Most of the Earth isn't paved. There are rocks, mud, dust, rugged trails, and lots and lots of sand. And to get to some places, a truck will have to deal with one or more of those. Here are nine trucks, listed alphabetically, that will effectively deal with all those off-road challenges.
Buying any new vehicle starts with carefully considering what you need, weighing that against what you desire, and then finally admitting what you can afford. With off-road trucks, that's made more difficult because of just how many off-road situations there are.
A truck that's great for crawling along rock faces in Utah might not be of much use in lugging a horse trailer out of the mud at a Connecticut fairground. And there's no way a 2-ton-rated dually pickup will make it across California's legendary Rubicon Trail no matter how well its four-wheel- — make that six-wheel- — drive system works. You need the right tool for the job, so you'd better know what the job is.
1. The Reasonable Alternative: 2016 Chevrolet Colorado Z71
American full-size trucks have grown ever fuller in size. For many buyers, they've just been too big. Still, with the exception of the Toyota Tacoma, the smaller truck market was practically dead in the U.S. in recent years. And then GM resurrected the Chevrolet Colorado and GMC Canyon for 2016.
Except for its slightly smaller size, the Colorado is basically a straightforward truck. It's got a ladder frame like a big truck. Initially, it came in rear-wheel or four-wheel drive, powered by gas-fueled four- and six-cylinder engines. But then something special happened: GM added a turbocharged 2.8-liter four-cylinder diesel to the option sheet.
The Duramax 2.8-liter turbodiesel is a proven design that GM has used on its commercial vehicles worldwide. It's backed by a six-speed automatic transmission. And with ample low-end torque, the Duramax is a robust tow vehicle. The balance shafts in its block make it smooth and quiet enough to use every day. Add the nimble Z71 off-road package — which includes electronic hill descent control, a protective shield for the transfer case, beefed-up and more supple suspension, big off-road tires on 17-inch wheels, and LED projector-beam headlamps — and the Colorado is a uniquely capable off-road machine that gets great fuel mileage on road.
2. The Hot Rod: 2017 Ford F-150 Raptor
Back in 2010, Ford's F-150 Raptor hit the market like the giant, ravenous dinosaur that gave it its name. Based on the pre-runners used to plot and plan the course in the Baja 1000 off-road endurance race, Ford jacked up the F-150, widened it, and generally rendered it ridiculously capable for a full-size truck.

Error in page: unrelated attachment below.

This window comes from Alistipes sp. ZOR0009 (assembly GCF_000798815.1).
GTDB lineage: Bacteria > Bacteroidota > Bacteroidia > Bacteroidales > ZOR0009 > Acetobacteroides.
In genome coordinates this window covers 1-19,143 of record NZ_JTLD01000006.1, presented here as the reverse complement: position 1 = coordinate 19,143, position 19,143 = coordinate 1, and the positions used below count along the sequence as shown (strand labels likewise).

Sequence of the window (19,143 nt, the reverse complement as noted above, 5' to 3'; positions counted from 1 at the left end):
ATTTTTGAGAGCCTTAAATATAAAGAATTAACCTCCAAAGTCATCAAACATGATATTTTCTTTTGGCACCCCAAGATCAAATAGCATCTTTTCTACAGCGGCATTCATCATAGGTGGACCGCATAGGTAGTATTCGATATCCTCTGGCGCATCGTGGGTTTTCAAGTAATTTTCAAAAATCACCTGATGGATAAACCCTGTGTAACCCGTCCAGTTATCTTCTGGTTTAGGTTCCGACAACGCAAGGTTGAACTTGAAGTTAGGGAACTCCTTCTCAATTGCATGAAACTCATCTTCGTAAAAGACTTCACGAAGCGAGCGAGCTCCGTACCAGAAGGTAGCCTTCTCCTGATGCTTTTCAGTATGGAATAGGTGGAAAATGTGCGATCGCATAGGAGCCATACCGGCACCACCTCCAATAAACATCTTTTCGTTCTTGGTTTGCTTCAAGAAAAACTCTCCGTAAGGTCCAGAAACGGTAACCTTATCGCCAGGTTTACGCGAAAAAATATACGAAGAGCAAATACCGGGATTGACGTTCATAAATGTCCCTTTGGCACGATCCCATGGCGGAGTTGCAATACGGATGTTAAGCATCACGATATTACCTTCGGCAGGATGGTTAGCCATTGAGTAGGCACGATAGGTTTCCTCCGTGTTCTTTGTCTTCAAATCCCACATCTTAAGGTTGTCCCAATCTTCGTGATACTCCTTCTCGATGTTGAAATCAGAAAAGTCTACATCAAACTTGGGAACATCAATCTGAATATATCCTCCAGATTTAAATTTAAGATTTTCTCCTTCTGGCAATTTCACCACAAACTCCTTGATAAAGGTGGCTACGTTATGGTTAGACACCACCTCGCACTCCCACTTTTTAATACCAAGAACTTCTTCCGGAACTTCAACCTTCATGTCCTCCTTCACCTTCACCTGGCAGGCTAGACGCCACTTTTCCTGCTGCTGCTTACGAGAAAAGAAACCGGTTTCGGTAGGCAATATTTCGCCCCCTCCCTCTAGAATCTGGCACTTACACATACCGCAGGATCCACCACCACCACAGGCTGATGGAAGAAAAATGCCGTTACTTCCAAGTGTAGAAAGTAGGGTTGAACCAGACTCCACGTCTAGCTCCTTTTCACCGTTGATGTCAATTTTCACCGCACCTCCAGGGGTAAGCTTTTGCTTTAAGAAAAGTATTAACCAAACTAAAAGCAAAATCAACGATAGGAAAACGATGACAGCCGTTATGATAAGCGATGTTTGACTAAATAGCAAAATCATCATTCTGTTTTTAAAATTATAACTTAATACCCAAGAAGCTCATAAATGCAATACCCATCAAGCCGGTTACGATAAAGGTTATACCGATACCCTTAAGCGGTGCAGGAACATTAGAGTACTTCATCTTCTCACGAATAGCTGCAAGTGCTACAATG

Now comes the second generation of the Raptor, based on the aluminum-bodied F-150. It still has the lengthened front suspension with longer travel than a stock F-150, along with Fox Racing shock absorbers and massive wheels and tires.
Much is new, though: a twin-turbocharged 3.5-liter EcoBoost V6, which replaces the previous 6.2-liter non-turbo V8, a freshly designed 10-speed automatic transmission and a Terrain Management System. This allows the driver to select from six tuning packages that optimize the Raptor's performance parameters for specific off-road conditions.
3. The Lugger: Ford F-350 Super Duty
Many truck buyers don't need to cover a narrow trail or fly across a beach's sands. What they need to do is tow. And where they're towing is so sloppy, they need four-wheel drive.
Ford now builds the body of its Super Duty line of heavy-duty trucks out of military-grade aluminum, also used in the less monstrous F-150. But what lies beneath is mostly familiar, hardcore hauler stuff. That includes the standard 6.2-liter gas-fired V8 or, the real star of the Super Duty line, the 6.7-liter turbodiesel V8 rated at 440 horsepower and an almost unfathomable 925 pound-feet of peak torque.
With all that power and four-wheel drive, there isn't a slimy boat ramp that can't be conquered. Don't tow a house trailer; tow your house and all the other houses in the neighborhood. In fact, using a modern gooseneck towing system, a properly equipped Super Duty can lug up to 32,500 pounds. With a conventional towing ball, it can take on 21,000 pounds. And it will take 27,500 pounds with a fifth wheel.
Of course the world isn't all boat ramps and horse shows and muddy RV parks. And the F-350 becomes amazingly capable off-road when equipped the FX4 Off-Road package. The FX4 adds hill descent control, quality Rancho off-road shocks, and skid plates to protect the transfer case and fuel tank. This truck might be too big for trail-busting, but sometimes there's a log in the forest that needs to be towed out.
4. The Luxury Pick in a Smaller Package: 2017 GMC Canyon Denali
If you're willing to spend the money, virtually all brands will sell you a pickup as richly trimmed out as any luxury car. You'll find fine hides over the upholstery, electronics aplenty, and climate control systems so sublime that butter will harden in one seat and melt into a golden liquid for your popcorn in the other.
But until this year, all that has been for the big trucks. Now the indulgence has flowed down to the midsizers in the form of the coming-to-you-soon 2017 GMC Canyon Denali.
The Denali gets all the best that GMC has to offer. That includes perforated-leather seating surfaces over heated and ventilated seats, a seven-speaker Bose sound system, a forward collision warning system, a lane departure warning system, chrome side steps, a heated steering wheel, real aluminum trim and 20-inch machined-aluminum wheels. A navigation system? Of course there's navi.
The Canyon Denali will arrive sometime early in 2017 and will likely be offered with both V6 and turbodiesel four-cylinder engines. Both the extended-cab and four-door crew-cab bodies will be available. Pricing is pending.
5. The Inexpensive One: 2016 Nissan Frontier SV King Cab 4x4